When a web page or other document does not provide interactive functionality, such as functionality for adding bookmarks, tags, and comments about the document, a common approach is to access an external web page or other external application that provides such functionality. For example, a web page displaying an article may be adapted to provide a link to an external and unrelated web page that provides an interface for bookmarking the article, adding tags related to the article, and adding comments about the article. One drawback with this approach is that the interface is located on an external web page. Thus, each time a user wants to enter or view comments about the article, for example, the user may be required to leave the web page containing the article in order to access the web page containing the interface. This creates additional work for the user and also reduces the effectiveness of the interface.

It is with respect to these considerations and others that the disclosure made herein is presented.

SUMMARY

Technologies are described herein for providing an improved user interface for interacting with documents and sharing information about the documents with other users across an intranet or other private computer network. In particular, through the utilization of the technologies and concepts presented herein, a user can access an interface provided within a document viewer and utilize the interface to interact with the document. For example, the document viewer may be a web browser for viewing web pages, a word processing application for viewing text documents, a spreadsheet application for viewing spreadsheet documents, a presentation application for viewing presentation documents, or other suitable client-side document viewer. In one embodiment, the interface is provided within a document, such as within intranet web page, an Internet web page, or word processing document. In another embodiment, the interface may be provided by a document viewer, such as a standard web browser or a word processing software application. For example, the interface may be provided by the document viewer upon installing a plug-in or other suitable method.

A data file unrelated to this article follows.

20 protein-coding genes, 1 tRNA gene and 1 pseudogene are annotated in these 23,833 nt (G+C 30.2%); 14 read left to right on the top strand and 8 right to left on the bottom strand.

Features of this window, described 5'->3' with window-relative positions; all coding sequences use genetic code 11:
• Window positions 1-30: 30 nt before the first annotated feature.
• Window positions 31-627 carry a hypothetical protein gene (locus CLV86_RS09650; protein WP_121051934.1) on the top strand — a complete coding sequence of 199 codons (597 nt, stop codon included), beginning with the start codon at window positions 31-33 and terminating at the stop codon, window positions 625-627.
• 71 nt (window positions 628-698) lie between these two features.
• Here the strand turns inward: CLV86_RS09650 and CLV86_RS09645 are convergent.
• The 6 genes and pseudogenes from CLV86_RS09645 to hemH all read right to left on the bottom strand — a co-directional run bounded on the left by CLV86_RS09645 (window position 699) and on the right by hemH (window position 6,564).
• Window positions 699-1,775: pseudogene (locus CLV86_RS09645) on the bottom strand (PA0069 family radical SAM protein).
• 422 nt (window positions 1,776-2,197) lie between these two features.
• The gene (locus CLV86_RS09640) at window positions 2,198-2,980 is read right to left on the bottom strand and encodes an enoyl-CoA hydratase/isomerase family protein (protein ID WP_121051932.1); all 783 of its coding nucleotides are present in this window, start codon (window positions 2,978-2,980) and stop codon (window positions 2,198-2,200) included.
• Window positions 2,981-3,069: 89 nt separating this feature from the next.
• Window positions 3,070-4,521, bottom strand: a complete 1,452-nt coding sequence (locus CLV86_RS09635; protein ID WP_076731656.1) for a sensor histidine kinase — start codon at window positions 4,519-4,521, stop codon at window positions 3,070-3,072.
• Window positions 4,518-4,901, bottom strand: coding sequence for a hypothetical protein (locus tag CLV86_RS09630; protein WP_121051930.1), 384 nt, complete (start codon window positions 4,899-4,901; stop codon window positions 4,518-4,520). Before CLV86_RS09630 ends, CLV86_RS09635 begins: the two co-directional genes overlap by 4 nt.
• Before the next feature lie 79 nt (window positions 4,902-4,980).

According to embodiments, an improved interface may be provided within a document viewer. As used herein, a document viewer may include a web browser or other suitable client-side document viewer capable of accessing one or more types of documents (e.g., word processing documents, spreadsheet documents, presentation documents, etc.). The improved interface may enable a user to flag, tag, and comment on a document while viewing the document in the document viewer. When a user flags a document, a flag associating the document to the user is generated. The user may flag the document for a variety of reasons. For example, a document may be flagged because the user deems the document to be important or because the user desires to easily retrieve the document at a later time.

When a user tags a document, a tag associating a keyword with a document is generated. The user may create a new keyword or select one from a list of previously-generated keywords. Each keyword, which includes one or more words, may include arbitrary keywords and managed keywords. Arbitrary keywords are keywords generated by users, and managed keywords are keywords generated by an organization or other entity and stored on the server.

In one embodiment, the flags, tags, and comments generated by multiple users are stored on a central server. In this way, a user with access to the server can easily share her own flags, tags and comments, as well as view flags, tags, and comments generated by other users. Further, by storing the flags, tags and comments on a central server, the organization operating the server can easily monitor and control the information being shared with the users.

In one embodiment, the flags, tags, and comments generated by one or more users are displayed in a single interface provided within a document. For example, a web page may include a dialog box that identifies users who have flagged the web page, specifies popular keywords associated with the web page, and displays comments entered by other users about the web page. By providing this interface within the document itself, the user is able to interact with other users about the document without accessing an external web page or other external application, thereby creating a more user-friendly social experience. In particular, the user can enter and share her own flags, tags, and comments about the document. Further, the user can view other users' flags, tags, and comments about the document.